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Entries on outside surface of wedges'.
320 THE ANCIENT SITE BEYOND THE NIYA RIVER [Chap. XI
On the Obv. of the covering-tablet, which bears the clay seal, and which soon proved to have served the purposes of a kind of envelope, there appear invariably brief entries in Kharosthi script, consisting of a short line to the right of the seal-socket and of a few characters to the right of the string-hole near where the wedge runs out in a point. These entries, having become effaced through exposure, do not appear clearly in the reproduction of N. i. 103 (Plate IC), though the original shows them ; but in the reproductions of the wedge-shaped tablets N. xv. 24 (in the same plate), N. xv. 137 (Plate XCVIII), N. xv. 71 (Plate C) they are plainly visible. Their very position and form at once suggested that they were intended either as memoranda of the contents, or else to convey the name of the sender or addressee. The last supposition proved the right one, when subsequent examination showed that the three characters near the string-hole were to be read daiavo ` to be given to ', and that the words on the right of the seal-socket always contained a name with the appropriate case-ending. The Rev. of the under-tablet, otherwise ordinarily left blank, shows in all well-preserved tablets a single word written near the square end, which, by Professor Rapson's examination, has proved to contain the name of the person entrusted with the document. This last-named entry is seen on N. i. 9 (Plate C) and N. xv. 137 (Plate XCVIII). N. L 122 (Plate XCVIII) is interesting as the only instance where the Rev. of an under-tablet displays this entry not written in ink but engraved into the wood, and in a transverse direction, instead of the usual one parallel to the longer side. The inscribed tablets not showing the wedge-shape which turned up in N. i., only some eleven in number, were too few and too varied to yield at the time any clue as to their character or arrangement. Hence it must suffice to mention among them N. i. 70 (see Plate CIII), which, though shaped like a wedge and provided with a string-hole was not a document of the regular type. The deep groove passing round the broad end was certainly meant for a fastening. The few characters (daiavo) near the string-hole show that the tablet contained an address, and suggest its having been used as a label, perhaps attached to a bag. For another tablet of peculiar shape, see N. i. 56 in inventory.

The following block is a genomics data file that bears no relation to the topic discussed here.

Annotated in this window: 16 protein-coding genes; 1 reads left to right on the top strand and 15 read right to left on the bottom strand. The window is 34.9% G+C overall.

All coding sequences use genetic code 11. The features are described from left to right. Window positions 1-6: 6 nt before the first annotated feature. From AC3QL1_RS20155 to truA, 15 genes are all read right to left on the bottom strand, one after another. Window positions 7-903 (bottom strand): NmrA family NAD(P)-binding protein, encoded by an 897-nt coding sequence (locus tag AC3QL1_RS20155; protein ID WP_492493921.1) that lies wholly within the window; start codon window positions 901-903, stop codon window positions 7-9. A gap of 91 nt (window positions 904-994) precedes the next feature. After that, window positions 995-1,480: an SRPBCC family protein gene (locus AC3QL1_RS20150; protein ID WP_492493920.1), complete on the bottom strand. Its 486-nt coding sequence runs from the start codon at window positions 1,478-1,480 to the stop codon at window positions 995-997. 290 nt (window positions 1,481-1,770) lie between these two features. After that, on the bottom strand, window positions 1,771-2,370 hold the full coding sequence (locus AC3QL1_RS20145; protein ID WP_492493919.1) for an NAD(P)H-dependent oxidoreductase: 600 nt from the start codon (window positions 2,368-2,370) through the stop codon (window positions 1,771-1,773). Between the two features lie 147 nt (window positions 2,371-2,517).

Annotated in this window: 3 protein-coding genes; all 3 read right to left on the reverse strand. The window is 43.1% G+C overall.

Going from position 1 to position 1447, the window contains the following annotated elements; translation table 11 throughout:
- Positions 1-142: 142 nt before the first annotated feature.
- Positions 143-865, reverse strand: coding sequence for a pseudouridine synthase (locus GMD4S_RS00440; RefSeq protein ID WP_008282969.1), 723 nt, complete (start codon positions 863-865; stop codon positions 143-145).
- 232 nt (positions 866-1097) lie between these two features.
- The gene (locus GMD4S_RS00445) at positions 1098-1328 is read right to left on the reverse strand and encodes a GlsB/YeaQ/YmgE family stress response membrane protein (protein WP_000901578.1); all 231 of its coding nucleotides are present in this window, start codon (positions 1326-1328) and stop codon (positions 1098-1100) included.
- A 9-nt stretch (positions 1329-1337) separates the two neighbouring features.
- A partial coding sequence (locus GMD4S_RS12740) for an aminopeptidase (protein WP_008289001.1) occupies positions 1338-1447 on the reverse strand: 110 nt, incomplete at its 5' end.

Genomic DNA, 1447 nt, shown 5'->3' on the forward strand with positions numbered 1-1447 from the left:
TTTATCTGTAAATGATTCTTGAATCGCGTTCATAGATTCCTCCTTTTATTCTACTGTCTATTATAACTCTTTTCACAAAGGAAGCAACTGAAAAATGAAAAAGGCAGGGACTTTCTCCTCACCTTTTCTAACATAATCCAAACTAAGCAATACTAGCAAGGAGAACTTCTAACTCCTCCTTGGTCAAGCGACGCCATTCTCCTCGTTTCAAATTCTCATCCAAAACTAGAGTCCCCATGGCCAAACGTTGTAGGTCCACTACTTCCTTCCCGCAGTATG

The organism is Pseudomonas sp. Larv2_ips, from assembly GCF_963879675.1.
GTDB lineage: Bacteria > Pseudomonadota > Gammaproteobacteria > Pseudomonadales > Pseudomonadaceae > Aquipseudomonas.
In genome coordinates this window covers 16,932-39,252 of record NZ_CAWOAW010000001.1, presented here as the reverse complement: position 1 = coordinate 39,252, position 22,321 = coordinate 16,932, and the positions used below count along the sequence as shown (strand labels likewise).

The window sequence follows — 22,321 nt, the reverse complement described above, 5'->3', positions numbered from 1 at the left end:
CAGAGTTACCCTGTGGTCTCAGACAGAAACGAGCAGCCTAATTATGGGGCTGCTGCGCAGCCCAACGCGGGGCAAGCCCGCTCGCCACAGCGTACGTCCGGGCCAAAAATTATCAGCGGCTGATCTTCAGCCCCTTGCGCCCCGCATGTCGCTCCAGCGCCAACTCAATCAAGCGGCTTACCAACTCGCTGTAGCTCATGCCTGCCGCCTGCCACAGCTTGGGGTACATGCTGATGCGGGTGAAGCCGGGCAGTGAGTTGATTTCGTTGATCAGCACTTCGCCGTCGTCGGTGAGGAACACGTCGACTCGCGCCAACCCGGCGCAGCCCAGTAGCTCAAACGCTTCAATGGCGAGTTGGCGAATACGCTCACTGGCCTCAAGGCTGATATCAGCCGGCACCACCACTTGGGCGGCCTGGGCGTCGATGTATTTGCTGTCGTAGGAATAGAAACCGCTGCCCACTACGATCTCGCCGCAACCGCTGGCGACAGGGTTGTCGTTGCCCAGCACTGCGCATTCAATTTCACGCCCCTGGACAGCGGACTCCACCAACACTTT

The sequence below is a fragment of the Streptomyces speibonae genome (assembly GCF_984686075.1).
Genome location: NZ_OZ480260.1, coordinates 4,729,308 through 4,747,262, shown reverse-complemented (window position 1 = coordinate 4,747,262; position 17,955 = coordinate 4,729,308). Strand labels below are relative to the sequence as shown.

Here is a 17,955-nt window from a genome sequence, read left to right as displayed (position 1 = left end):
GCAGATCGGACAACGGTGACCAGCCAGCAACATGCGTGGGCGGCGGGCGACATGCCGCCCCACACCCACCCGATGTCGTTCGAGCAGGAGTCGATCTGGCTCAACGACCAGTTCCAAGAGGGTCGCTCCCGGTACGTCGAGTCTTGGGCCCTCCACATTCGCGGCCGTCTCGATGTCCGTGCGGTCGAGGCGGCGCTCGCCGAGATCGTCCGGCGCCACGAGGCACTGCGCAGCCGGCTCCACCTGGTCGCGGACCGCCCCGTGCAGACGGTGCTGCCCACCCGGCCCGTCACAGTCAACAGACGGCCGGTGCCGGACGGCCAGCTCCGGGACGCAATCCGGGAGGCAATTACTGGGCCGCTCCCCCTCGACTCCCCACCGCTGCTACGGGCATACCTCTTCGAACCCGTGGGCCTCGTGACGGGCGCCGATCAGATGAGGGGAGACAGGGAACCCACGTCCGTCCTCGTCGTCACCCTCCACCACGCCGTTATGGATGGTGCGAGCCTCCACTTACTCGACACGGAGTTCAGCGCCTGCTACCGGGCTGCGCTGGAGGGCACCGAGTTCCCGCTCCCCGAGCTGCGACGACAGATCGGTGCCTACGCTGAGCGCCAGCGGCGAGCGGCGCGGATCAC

Apart from the large number of inscribed tablets yielded by N. i., this first find-place of the site was remarkable also for the relatively good preservation of most of its epigraphic relics. Where double tablets had remained together and thus protected each other, the black ink of the Kharosthi lines written on the inner surfaces looked as fresh as if penned quite recently. On those tablets which, when thrown down by Ibrahim, had come to lie with their written surface fully exposed, the characters had often become bleached, evidently by the effect of sun and sand ; while the ink had ` run' or become somewhat blurred through the moisture which the recent snowfall had brought. But the writing, even on these pieces, has scarcely ever become illegible. Curiously enough, some of the tablets which Ibrahim had left undisturbed below the sand had suffered a good deal more by warping, cracking, and similar damage to the wood. The cause in these cases was undoubtedly the position close to the floor which the tablets occupied, and which had made them liable to absorb what subsoil moisture the ground received after the abandonment of the site. That some had suffered even in ancient times becomes probable from the insect borings found in several (e. g. N. i. 12, 49, 6o), and from the broken condition of others which Ibrahim had not disturbed (e. g. N. i. 'co + 109, I I I, Jo', i o6).
The good preservation of the great majority of that first day's finds made it easy to recognize that the tablets, though written by many different hands, showed throughout the characteristic peculiarities of that type of Kharosthi writing which is exhibited by inscriptions of the extreme North-West of India during the Kusana or Indo-Scythian rule. In spite of the chronological problems presented by the era used in those inscriptions, it is certain that the period of this rule